I think it would be good for you to hear what D.A. Carson has to say to this important question. Most christians struggle with this issue theologically (what they believe to be true about God) and therefore pastorally (in terms of how they support fellow christians and respond to non christian inquiries and needs.)
For the longest time, after conversion to Christ, I thought that generally speaking, Jesus in his teaching was saying things that were making life more easy. He was moving us ( us being all people who come across his teaching) away from the entirety of the Jewish law – so filled with obligations. In a complicated sense, I thought he was telling us or more precisely asking us (he is so nice) to just love God with everything we have and to just love our neighbours as self. Just love. We gentiles and the entire West love ideas about Love. We think we are good at it. That’s how we evaluate everything. We are so often mistaken. But it is a reflex at work within so many of us.
In those former years, I naively thought: Old Covenant Law = hard times for Jews where as Jesus’ teaching = easier times for Jews and Gentiles. There is a very real sense in which this couldn’t be further from the truth. Jesus in his use of the ‘Love Law’ – Love God – Love People was not laying on us some kind of easy hippy vibe, like love was the easiest thing in the world. Jesus was driving us to a place of hopelessness not comfort. Actually he was, among many things, driving us to the knowledge of how hopeless our situation actually is. He was taking us to a desolate hopeless place where surpisingly hope would be waiting to ambush us. But you only get there by journeying on the road of the knowledge of hopelessness and despair.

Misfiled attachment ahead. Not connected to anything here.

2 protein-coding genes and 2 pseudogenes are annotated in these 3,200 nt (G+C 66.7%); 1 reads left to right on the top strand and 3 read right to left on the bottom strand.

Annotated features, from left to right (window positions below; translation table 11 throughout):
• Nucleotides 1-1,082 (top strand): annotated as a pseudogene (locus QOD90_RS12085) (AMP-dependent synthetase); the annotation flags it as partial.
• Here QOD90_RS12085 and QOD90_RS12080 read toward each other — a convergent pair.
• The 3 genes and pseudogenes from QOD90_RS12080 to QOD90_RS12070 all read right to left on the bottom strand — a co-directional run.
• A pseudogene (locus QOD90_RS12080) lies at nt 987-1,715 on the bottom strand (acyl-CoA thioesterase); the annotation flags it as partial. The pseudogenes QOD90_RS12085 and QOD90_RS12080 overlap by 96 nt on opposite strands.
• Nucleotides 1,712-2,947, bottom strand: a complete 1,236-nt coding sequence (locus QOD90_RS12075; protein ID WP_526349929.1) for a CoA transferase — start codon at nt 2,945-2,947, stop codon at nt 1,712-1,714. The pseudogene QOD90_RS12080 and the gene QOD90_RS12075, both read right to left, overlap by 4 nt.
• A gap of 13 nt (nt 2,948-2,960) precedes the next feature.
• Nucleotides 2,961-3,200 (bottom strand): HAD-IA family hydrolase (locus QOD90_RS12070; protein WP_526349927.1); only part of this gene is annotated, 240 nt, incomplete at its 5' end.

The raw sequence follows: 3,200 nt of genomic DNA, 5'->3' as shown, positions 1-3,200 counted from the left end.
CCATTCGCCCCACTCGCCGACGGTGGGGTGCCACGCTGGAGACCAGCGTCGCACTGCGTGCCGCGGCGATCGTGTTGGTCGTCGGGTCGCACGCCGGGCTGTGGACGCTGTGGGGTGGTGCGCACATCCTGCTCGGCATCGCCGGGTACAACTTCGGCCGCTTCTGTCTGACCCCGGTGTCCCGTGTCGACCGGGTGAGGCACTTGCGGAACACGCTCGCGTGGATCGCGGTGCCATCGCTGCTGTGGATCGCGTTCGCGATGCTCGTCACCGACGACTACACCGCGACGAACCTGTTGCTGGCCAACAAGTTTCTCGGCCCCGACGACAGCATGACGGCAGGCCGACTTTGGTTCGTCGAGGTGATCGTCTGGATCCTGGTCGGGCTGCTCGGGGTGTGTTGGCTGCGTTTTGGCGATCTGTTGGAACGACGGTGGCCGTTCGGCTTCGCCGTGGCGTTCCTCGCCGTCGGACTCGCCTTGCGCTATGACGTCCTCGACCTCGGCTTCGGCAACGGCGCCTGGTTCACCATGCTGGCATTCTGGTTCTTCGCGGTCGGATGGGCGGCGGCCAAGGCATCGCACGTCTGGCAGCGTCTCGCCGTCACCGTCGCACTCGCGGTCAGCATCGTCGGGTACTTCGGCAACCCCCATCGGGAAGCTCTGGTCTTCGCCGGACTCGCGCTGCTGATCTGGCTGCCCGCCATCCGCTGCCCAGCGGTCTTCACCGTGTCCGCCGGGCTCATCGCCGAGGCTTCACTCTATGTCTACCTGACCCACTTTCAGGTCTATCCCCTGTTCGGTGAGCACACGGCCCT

Instead of making things easier he just kept increasing the demands. His ‘Love Law’ was the most beautiful of the beautiful and the highest of the high. All true. Our sense of (self) righteousness and our memory of life before the rupture in Edens grassy meadows attracts us to this Love Law – the rightness of it, the very warmth of it. This is partly because in the west we fail to see the devasting truth and impossibility of the Love law. We have been softened by the ‘Jesus demands very little’ mantra – ‘do him a favour – just follow him’ whispers. But Jesus in his extraordinary distillation of the entire law of God expands its claim on us and drives us forcefully off a high ledge we never could have stayed standing on. Never could but foolishly we thought we just might. So Jesus perhaps confusingly teaches a harder law with a grace never before encountered. There is something about the grace that conceals or blurs that line between hope and despair. You hang out with Jesus as he beigns to invade your life – he is a king, kings invade – you will feel despair and hope. If you are on a journey twoards Jesus and you feel both of these things – rejoice – the kingdom of God is not far from you.
The hope eminates from him to you because although he is never less than the Judge, he is so much more. The despair eminates from you toward him because the life of after the rupture in Eden courses relentlessly through your veins. Jesus is nearby, speaking an impossible law to sinners, a lost people, homeless and refugees; a long way from Eden. Although he says his burden is light his beautiful Love law lights up the sky while darkening the ground of men.